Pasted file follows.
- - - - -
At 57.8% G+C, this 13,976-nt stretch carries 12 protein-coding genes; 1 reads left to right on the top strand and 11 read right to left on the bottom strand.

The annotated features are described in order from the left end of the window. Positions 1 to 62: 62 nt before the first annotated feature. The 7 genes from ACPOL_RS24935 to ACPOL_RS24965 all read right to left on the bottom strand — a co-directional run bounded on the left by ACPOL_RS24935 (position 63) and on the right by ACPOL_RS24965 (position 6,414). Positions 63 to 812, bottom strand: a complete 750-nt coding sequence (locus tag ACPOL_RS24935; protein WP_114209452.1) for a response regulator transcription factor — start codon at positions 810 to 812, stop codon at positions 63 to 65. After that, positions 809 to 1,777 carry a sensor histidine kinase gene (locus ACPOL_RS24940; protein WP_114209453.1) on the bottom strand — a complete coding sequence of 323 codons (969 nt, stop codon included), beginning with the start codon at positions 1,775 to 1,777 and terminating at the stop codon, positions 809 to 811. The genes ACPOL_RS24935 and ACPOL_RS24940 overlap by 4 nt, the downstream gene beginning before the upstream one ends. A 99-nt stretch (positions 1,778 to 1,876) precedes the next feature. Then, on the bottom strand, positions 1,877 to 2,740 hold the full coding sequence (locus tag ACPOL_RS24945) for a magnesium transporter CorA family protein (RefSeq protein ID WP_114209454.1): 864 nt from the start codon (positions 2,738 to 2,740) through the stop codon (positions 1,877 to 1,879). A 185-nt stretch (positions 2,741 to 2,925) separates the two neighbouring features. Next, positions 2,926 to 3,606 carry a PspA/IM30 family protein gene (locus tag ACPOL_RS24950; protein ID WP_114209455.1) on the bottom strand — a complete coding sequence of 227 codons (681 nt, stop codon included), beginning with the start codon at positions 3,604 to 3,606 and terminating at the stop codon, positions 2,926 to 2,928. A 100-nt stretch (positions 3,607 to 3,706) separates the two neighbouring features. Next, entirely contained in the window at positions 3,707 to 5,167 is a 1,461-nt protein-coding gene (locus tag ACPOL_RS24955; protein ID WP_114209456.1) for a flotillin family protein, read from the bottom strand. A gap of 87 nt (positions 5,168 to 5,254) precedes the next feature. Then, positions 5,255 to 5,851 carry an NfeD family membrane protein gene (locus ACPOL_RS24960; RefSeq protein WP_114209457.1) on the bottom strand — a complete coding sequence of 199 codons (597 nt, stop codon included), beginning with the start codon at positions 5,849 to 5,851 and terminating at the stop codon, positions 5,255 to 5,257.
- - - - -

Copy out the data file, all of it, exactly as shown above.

At 57.8% G+C, this 13,976-nt stretch carries 12 protein-coding genes; 1 reads left to right on the top strand and 11 read right to left on the bottom strand.

The annotated features are described in order from the left end of the window. Positions 1 to 62: 62 nt before the first annotated feature. The 7 genes from ACPOL_RS24935 to ACPOL_RS24965 all read right to left on the bottom strand — a co-directional run bounded on the left by ACPOL_RS24935 (position 63) and on the right by ACPOL_RS24965 (position 6,414). Positions 63 to 812, bottom strand: a complete 750-nt coding sequence (locus tag ACPOL_RS24935; protein WP_114209452.1) for a response regulator transcription factor — start codon at positions 810 to 812, stop codon at positions 63 to 65. After that, positions 809 to 1,777 carry a sensor histidine kinase gene (locus ACPOL_RS24940; protein WP_114209453.1) on the bottom strand — a complete coding sequence of 323 codons (969 nt, stop codon included), beginning with the start codon at positions 1,775 to 1,777 and terminating at the stop codon, positions 809 to 811. The genes ACPOL_RS24935 and ACPOL_RS24940 overlap by 4 nt, the downstream gene beginning before the upstream one ends. A 99-nt stretch (positions 1,778 to 1,876) precedes the next feature. Then, on the bottom strand, positions 1,877 to 2,740 hold the full coding sequence (locus tag ACPOL_RS24945) for a magnesium transporter CorA family protein (RefSeq protein ID WP_114209454.1): 864 nt from the start codon (positions 2,738 to 2,740) through the stop codon (positions 1,877 to 1,879). A 185-nt stretch (positions 2,741 to 2,925) separates the two neighbouring features. Next, positions 2,926 to 3,606 carry a PspA/IM30 family protein gene (locus tag ACPOL_RS24950; protein ID WP_114209455.1) on the bottom strand — a complete coding sequence of 227 codons (681 nt, stop codon included), beginning with the start codon at positions 3,604 to 3,606 and terminating at the stop codon, positions 2,926 to 2,928. A 100-nt stretch (positions 3,607 to 3,706) separates the two neighbouring features. Next, entirely contained in the window at positions 3,707 to 5,167 is a 1,461-nt protein-coding gene (locus tag ACPOL_RS24955; protein ID WP_114209456.1) for a flotillin family protein, read from the bottom strand. A gap of 87 nt (positions 5,168 to 5,254) precedes the next feature. Then, positions 5,255 to 5,851 carry an NfeD family membrane protein gene (locus ACPOL_RS24960; RefSeq protein WP_114209457.1) on the bottom strand — a complete coding sequence of 199 codons (597 nt, stop codon included), beginning with the start codon at positions 5,849 to 5,851 and terminating at the stop codon, positions 5,255 to 5,257.